Veterans of American Expeditionary Forces in the First World War (known simply as the Great War until we had the Second World War) were promised a bonus. Such bonuses were instituted in the Revolutionary War, when soldiers were given additional compensation of money and land. (The tradition goes at least as far back as Roman times.) Its purpose was to make up some of the difference between a soldier’s military pay and what he may have been earning at a civilian job.
WWI veterans were given a paltry $60. The American Legion, formed in 1919, led the movement for an additional bonus.
Congress passed such a bill in 1924. President Calvin Coolidge vetoed it, saying “patriotism… bought and paid for is not patriotism.” Congress overrode the president’s veto a few days later.
The “World War Adjusted Compensation Act” authorized payment of $1.00 for each day of domestic service up to $500 (equivalent to $7,500 today) and $1.25 per day for foreign service, maximum $625 ($9,000 today).
There was a catch, though. Veterans received “Certificates of Service” redeemable in 1945, twenty years later.
By 1932, the U.S. was deep in Depression. Veterans, battered by unemployment, agitated for cash payments. In June, more than 20,000 veterans converged on Washington D.C. Calling themselves the “Bonus Expeditionary Force,” they built a shantytown on Anacostia Flats, across the river from the capitol. They settled in, many with their families.
President Herbert Hoover dismissed them as “largely organized and promoted by the Communists, and included a large number of hoodlums and ex-convicts bent on raising a public disturbance.”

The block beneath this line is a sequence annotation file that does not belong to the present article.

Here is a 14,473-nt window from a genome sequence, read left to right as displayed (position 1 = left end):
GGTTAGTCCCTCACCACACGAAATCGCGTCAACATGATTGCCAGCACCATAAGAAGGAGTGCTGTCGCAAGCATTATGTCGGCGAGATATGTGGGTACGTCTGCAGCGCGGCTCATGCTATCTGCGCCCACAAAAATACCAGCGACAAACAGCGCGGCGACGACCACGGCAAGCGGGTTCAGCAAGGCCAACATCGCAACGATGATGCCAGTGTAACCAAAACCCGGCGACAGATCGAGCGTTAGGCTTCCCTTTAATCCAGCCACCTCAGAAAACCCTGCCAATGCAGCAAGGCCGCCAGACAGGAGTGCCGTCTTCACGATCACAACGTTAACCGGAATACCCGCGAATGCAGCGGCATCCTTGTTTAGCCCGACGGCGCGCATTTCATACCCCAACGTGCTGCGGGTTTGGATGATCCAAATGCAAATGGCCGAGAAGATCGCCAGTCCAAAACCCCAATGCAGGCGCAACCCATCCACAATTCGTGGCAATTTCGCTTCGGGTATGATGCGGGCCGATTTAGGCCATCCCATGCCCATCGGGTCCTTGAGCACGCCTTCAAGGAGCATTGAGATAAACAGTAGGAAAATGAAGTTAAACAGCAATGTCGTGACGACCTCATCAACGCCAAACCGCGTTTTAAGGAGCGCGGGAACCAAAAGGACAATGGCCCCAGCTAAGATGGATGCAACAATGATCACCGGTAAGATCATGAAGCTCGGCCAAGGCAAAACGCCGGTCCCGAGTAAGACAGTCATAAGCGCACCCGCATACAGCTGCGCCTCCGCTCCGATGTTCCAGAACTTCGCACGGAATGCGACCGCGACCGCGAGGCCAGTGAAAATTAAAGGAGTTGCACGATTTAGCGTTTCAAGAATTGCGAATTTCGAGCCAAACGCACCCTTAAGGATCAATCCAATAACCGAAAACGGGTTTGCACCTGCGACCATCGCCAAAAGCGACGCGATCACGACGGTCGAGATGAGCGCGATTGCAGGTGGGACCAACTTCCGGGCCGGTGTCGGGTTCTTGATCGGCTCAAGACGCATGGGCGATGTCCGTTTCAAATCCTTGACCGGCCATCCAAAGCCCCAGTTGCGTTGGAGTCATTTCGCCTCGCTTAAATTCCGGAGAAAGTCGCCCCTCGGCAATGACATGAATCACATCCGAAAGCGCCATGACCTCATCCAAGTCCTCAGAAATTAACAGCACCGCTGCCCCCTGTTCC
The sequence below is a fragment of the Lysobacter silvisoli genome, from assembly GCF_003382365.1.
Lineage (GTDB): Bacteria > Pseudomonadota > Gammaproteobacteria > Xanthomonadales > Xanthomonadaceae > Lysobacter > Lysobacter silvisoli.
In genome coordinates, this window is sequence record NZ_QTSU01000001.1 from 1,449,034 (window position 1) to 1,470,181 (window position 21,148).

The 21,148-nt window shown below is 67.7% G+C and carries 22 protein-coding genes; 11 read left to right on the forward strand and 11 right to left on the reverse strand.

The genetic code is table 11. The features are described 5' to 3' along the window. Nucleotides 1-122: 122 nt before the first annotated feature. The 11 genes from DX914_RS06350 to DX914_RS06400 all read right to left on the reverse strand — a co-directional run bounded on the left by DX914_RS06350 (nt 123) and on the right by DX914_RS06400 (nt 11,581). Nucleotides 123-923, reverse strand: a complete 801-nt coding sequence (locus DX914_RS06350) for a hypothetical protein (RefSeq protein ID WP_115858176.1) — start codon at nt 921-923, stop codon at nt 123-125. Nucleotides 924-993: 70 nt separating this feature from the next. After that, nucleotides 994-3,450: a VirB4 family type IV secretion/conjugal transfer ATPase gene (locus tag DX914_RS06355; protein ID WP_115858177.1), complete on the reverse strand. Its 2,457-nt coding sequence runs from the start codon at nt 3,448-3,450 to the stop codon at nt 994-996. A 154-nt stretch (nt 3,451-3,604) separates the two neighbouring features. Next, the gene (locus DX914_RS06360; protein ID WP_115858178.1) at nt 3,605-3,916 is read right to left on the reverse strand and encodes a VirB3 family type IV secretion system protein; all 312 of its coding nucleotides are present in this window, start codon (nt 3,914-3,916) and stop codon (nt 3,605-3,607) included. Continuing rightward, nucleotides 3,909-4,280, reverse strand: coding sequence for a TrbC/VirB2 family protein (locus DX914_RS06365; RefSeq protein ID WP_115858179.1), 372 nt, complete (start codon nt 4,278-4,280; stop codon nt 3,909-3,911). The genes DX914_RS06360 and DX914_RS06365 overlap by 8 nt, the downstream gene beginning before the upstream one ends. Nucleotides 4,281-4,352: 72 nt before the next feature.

The House of Representatives passed legislation on June 15 authorizing immediate payments. The bill failed in the Senate. The Bonus Army dug in, also occupying vacant buildings in the District of Columbia. At the end of July, the Attorney General ordered the D.C. police to remove the protesters. The eviction of squatters from buildings on Pennsylvania Avenue instigated a riot and police shot and killed two protesters. Then came the army.
General Douglas MacArthur along with his aide Major Dwight D. Eisenhower led the Army troops. Major George S. Patton commanded a tank brigade. Troops advanced with fixed bayonets. Under President Hoover’s orders to drive the protesters back across the Anacostia River, the Army was in position by late afternoon. Once the order was given, the troops advanced with fixed bayonets, supported by tear gas and tanks. They pushed the veterans back across the river. President Hoover ordered MacArthur to not cross the bridge, but being MacArthur, he did anyway.
The troops drove out the Bonus Expeditionary Force and burned the shantytown. The Washington Daily News, until then a supporter of Hoover, declared “If the Army must be called out to make war on unarmed citizens, this is no longer America.”
Herbert Hoover lost his 1932 bid for reelection to Franklin Roosevelt in a landslide.